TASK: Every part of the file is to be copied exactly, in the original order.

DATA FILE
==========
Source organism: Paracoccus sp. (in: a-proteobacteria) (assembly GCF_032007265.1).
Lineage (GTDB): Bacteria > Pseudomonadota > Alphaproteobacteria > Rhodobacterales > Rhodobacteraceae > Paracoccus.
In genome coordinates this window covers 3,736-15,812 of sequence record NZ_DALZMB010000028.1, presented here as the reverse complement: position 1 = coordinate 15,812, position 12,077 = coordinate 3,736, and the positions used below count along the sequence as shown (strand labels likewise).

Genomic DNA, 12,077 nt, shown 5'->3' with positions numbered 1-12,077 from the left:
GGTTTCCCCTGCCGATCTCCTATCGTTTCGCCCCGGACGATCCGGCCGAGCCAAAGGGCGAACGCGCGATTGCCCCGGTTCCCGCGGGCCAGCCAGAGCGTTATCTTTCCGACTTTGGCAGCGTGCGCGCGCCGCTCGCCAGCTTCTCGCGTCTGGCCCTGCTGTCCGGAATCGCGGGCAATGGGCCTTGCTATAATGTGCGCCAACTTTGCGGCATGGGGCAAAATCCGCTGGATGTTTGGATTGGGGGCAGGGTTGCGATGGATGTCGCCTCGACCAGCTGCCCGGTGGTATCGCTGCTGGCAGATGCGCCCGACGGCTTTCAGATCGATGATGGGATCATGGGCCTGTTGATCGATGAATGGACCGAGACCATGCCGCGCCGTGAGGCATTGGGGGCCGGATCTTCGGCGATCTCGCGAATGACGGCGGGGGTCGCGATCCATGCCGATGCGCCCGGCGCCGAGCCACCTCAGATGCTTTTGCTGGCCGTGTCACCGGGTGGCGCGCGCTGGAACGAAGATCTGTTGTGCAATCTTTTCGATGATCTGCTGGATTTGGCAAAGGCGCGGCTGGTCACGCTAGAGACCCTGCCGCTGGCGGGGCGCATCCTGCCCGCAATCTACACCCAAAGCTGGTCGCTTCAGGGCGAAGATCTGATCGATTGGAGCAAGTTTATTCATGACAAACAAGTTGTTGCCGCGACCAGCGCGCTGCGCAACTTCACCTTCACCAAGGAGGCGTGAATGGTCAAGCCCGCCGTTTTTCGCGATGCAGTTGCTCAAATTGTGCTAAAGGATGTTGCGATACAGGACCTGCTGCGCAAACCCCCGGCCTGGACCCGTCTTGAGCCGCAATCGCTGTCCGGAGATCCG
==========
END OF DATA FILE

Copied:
Source organism: Paracoccus sp. (in: a-proteobacteria) (assembly GCF_032007265.1).
Lineage (GTDB): Bacteria > Pseudomonadota > Alphaproteobacteria > Rhodobacterales > Rhodobacteraceae > Paracoccus.
In genome coordinates this window covers 3,736-15,812 of sequence record NZ_DALZMB010000028.1, presented here as the reverse complement: position 1 = coordinate 15,812, position 12,077 = coordinate 3,736, and the positions used below count along the sequence as shown (strand labels likewise).

Genomic DNA, 12,077 nt, shown 5'->3' with positions numbered 1-12,077 from the left:
GGTTTCCCCTGCCGATCTCCTATCGTTTCGCCCCGGACGATCCGGCCGAGCCAAAGGGCGAACGCGCGATTGCCCCGGTTCCCGCGGGCCAGCCAGAGCGTTATCTTTCCGACTTTGGCAGCGTGCGCGCGCCGCTCGCCAGCTTCTCGCGTCTGGCCCTGCTGTCCGGAATCGCGGGCAATGGGCCTTGCTATAATGTGCGCCAACTTTGCGGCATGGGGCAAAATCCGCTGGATGTTTGGATTGGGGGCAGGGTTGCGATGGATGTCGCCTCGACCAGCTGCCCGGTGGTATCGCTGCTGGCAGATGCGCCCGACGGCTTTCAGATCGATGATGGGATCATGGGCCTGTTGATCGATGAATGGACCGAGACCATGCCGCGCCGTGAGGCATTGGGGGCCGGATCTTCGGCGATCTCGCGAATGACGGCGGGGGTCGCGATCCATGCCGATGCGCCCGGCGCCGAGCCACCTCAGATGCTTTTGCTGGCCGTGTCACCGGGTGGCGCGCGCTGGAACGAAGATCTGTTGTGCAATCTTTTCGATGATCTGCTGGATTTGGCAAAGGCGCGGCTGGTCACGCTAGAGACCCTGCCGCTGGCGGGGCGCATCCTGCCCGCAATCTACACCCAAAGCTGGTCGCTTCAGGGCGAAGATCTGATCGATTGGAGCAAGTTTATTCATGACAAACAAGTTGTTGCCGCGACCAGCGCGCTGCGCAACTTCACCTTCACCAAGGAGGCGTGAATGGTCAAGCCCGCCGTTTTTCGCGATGCAGTTGCTCAAATTGTGCTAAAGGATGTTGCGATACAGGACCTGCTGCGCAAACCCCCGGCCTGGACCCGTCTTGAGCCGCAATCGCTGTCCGGAGATCCG